Children learn to Illustrate mythological stories in Indian art in Kochi

Children learn to illustrate Indian mythological stories using different indigenous art forms at these classes that combine storytelling with art

Children learn to illustrate Indian mythological stories using different indigenous art forms at these classes that combine storytelling with art

“Do you know who a hermit is?”, asks Nisha Agarwal of a group of six, wide-eyed children and is flooded with delightful replies. Seated on the floor and leaning on low blue tables at her house in Mattancherry, the group is Nisha’s storytelling and art class.

Listening to the exchange, 12-year-old Manya says she will build a tree house for the hermit, a homeless wanderer. When Nisha describes the physical appearance of Lord Shiva with his body smeared with ash, the class enters into a discussion on the properties of ash and why it is considered pure by Indians.

The storytelling is followed by teaching the children to illustrate the stories in different Indian art forms such as Warli, Madhubani, Gond, Kalighat and Saura.

“I developed an interest in Indian mythology, and Vedic stories about eight years ago,” says Nisha, who is a self-taught artist. She further honed her skills by learning under the late Kochi-based artist Ashanthan (Mahesh VK). A mother of two she felt a growing gap between Indian children and their knowledge of Indian culture and

Nisha Agarwal at her art class in Mattancherry, Kochi

Nisha Agarwal at her art class in Mattancherry, Kochi

combined her two passions – Vedic stories and Indian art styles- in these classes, which have generated a good response.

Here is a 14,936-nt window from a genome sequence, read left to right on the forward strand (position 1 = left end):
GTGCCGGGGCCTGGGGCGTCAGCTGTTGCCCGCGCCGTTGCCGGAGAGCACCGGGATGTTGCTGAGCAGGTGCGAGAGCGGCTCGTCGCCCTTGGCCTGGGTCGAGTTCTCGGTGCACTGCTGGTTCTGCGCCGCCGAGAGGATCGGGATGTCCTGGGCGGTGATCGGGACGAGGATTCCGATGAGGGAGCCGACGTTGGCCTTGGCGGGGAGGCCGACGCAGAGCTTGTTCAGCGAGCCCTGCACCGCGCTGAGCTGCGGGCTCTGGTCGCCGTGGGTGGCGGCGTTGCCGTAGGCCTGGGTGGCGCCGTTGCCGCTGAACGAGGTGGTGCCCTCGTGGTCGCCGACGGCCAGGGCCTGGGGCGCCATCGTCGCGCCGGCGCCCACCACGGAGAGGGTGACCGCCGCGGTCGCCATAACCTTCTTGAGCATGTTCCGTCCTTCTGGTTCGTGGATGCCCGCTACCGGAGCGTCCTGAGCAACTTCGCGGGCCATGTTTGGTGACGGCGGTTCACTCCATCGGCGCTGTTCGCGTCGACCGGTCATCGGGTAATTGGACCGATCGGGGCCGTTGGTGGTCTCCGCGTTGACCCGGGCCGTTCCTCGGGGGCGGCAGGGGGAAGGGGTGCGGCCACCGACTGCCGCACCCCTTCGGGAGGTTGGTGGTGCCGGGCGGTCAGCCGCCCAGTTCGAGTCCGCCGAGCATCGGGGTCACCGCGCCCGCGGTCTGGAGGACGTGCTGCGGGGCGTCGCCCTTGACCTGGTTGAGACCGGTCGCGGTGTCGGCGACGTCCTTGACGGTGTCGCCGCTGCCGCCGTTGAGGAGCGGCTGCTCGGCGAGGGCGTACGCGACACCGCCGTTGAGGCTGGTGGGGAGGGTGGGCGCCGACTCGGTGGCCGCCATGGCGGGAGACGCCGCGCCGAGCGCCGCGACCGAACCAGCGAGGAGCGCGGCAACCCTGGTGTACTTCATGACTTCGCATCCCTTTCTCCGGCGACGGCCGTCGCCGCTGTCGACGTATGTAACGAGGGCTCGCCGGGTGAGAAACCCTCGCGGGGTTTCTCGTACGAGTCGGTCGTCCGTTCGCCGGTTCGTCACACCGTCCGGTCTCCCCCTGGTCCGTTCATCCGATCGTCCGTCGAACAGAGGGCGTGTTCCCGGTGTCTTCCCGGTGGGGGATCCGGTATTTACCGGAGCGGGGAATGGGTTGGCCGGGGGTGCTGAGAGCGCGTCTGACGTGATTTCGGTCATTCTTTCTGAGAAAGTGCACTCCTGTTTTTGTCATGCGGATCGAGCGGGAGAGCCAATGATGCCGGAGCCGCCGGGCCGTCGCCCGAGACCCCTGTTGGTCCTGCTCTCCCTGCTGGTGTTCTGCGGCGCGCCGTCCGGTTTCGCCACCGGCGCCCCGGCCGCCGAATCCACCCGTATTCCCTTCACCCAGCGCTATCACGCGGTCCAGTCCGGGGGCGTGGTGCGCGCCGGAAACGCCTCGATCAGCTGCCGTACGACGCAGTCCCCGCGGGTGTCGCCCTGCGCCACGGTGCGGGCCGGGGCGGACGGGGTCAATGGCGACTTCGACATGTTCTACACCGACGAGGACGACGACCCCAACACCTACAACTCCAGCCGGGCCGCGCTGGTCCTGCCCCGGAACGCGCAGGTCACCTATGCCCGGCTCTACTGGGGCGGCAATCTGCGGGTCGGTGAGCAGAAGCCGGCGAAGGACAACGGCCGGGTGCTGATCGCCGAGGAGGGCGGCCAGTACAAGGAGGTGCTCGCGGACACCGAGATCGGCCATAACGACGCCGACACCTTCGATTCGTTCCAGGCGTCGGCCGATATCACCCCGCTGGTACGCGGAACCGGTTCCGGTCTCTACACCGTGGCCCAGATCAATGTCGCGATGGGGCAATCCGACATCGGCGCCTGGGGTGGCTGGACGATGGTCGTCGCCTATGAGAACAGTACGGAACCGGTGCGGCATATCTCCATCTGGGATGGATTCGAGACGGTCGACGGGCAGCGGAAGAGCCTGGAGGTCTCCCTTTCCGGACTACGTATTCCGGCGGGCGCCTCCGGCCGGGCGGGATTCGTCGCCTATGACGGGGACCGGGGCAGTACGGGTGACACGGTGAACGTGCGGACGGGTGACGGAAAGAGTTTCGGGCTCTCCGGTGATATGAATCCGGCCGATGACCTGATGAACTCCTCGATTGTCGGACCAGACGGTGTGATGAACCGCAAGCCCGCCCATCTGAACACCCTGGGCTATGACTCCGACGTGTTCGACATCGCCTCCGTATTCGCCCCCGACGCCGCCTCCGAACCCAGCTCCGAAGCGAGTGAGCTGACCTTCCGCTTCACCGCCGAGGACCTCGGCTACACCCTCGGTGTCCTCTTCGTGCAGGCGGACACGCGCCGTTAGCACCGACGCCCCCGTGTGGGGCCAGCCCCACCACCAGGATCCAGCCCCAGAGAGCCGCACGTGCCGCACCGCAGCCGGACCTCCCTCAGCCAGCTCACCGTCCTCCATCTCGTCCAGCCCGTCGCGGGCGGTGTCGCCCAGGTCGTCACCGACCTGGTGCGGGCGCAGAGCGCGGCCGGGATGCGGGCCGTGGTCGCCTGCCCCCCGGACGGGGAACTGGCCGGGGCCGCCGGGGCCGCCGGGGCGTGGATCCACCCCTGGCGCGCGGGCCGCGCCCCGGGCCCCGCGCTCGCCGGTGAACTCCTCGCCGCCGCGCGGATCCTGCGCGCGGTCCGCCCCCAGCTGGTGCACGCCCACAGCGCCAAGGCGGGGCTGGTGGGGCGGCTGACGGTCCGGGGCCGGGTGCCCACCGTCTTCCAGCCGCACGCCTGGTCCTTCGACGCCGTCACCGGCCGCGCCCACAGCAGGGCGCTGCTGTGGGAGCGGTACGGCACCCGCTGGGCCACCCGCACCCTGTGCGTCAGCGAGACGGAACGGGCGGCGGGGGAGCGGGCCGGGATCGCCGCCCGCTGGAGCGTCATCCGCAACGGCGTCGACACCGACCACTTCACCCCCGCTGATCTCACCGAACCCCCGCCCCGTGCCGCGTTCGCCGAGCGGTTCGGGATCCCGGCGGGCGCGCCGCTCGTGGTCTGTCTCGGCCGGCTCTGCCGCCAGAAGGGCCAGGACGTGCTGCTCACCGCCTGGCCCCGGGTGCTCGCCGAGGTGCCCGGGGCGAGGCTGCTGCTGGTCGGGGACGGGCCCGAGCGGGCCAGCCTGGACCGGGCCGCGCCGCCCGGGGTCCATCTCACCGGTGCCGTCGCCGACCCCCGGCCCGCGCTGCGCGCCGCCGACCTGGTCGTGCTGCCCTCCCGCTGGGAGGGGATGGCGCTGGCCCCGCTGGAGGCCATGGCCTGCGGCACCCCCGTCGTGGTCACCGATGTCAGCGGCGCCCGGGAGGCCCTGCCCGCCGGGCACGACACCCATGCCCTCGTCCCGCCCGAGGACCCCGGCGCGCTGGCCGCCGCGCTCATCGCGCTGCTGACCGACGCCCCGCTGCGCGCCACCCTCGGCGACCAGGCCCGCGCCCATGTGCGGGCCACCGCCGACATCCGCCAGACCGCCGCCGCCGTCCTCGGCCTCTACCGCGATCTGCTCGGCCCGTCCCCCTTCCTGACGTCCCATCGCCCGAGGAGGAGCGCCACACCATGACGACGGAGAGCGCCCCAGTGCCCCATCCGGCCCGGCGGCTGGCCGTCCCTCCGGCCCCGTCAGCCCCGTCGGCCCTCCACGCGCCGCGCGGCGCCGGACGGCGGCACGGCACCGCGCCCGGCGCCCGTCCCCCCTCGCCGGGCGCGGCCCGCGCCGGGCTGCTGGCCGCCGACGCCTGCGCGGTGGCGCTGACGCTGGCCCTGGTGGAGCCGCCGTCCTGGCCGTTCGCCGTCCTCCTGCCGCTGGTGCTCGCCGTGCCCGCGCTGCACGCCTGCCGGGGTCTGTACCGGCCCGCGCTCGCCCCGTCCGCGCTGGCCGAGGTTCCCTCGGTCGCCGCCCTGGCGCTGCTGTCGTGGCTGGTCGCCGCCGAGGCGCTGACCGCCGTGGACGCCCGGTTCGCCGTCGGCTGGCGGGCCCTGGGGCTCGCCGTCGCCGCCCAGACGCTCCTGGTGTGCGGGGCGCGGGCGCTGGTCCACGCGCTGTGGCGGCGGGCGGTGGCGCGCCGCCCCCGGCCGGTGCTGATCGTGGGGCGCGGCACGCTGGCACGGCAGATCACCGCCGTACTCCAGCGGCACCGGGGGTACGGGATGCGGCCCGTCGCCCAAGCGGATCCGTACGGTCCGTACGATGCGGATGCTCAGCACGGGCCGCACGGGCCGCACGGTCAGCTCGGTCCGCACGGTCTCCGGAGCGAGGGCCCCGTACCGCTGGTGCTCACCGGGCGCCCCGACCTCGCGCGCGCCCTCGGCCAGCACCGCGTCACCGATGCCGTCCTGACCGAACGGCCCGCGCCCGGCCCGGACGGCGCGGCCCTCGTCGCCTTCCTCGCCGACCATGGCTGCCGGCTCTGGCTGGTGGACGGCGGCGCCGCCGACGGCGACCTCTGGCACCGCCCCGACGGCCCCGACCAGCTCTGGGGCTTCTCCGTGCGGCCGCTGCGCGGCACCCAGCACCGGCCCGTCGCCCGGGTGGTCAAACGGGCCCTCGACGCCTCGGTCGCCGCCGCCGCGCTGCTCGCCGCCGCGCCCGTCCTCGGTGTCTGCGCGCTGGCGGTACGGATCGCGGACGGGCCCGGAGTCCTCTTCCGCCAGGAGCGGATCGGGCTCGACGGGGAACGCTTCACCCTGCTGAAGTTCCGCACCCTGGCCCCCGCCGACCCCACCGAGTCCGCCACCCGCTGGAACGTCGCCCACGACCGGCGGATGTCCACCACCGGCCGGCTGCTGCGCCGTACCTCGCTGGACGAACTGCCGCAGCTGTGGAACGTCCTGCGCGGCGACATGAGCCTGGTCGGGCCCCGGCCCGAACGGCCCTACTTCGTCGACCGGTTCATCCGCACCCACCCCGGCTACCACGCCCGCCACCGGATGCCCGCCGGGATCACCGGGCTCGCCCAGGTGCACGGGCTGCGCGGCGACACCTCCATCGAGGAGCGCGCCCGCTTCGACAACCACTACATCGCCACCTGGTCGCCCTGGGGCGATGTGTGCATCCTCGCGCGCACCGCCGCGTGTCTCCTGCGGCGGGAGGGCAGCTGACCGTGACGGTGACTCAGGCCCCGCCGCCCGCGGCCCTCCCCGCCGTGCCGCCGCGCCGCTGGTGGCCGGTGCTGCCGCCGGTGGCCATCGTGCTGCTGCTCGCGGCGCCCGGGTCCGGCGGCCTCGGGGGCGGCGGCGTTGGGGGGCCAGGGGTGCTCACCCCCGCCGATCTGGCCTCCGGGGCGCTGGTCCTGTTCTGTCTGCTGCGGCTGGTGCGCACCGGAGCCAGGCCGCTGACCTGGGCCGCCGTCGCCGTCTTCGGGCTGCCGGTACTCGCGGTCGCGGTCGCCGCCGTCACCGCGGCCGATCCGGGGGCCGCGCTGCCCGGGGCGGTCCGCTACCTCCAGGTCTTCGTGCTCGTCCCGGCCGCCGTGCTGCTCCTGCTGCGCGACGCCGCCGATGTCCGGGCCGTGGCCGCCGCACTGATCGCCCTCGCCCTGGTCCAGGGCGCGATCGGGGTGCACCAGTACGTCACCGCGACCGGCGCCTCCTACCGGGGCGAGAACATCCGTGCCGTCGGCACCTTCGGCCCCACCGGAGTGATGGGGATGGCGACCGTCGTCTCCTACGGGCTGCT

Children in the age group of four to eight are told stories from the Panchatantra that have birds and animals as their main characters. “The animal world catches their attention,” says Nisha adding that she has them enact the stories too. The older children (ages 10 -15) are treated to stories from The Ramayana and The Mahabharata, besides other Indian tales. “The idea is that children remember these stories, so enacting is a good method. For the more complex stories with philosophy, I encourage discussion on spirituality, scriptures and religion.”

Madhubani for The Ramayana

Nisha says certain art styles are better for certain stories, like The Ramayana is traditionally illustrated in the Madhubani style of Bihar while stories related to Lord Krishna are narrated in the Pichwai form, which has its origin in Rajasthan. “Kalighat paintings of Kolkata, known for their bright colours and bold outlines, have evolved to include modern topics,” she says explaining that a few art forms like the tribal art of western India, Warli and Saura, the tribal art of Odisha have some similarities.

“Saura has elongated figures and is more detailed. It holds the figure of the tribal deity Idital; Nature and festivals are the themes in Warli and Madhubani uses geometric pattens; dots and dashes are used to fill spaces in Gond art,” she explains.

https://www.thehindu.com/life-and-style/storytelling-and-indian-art-class-in-kochi/article65299267.ece

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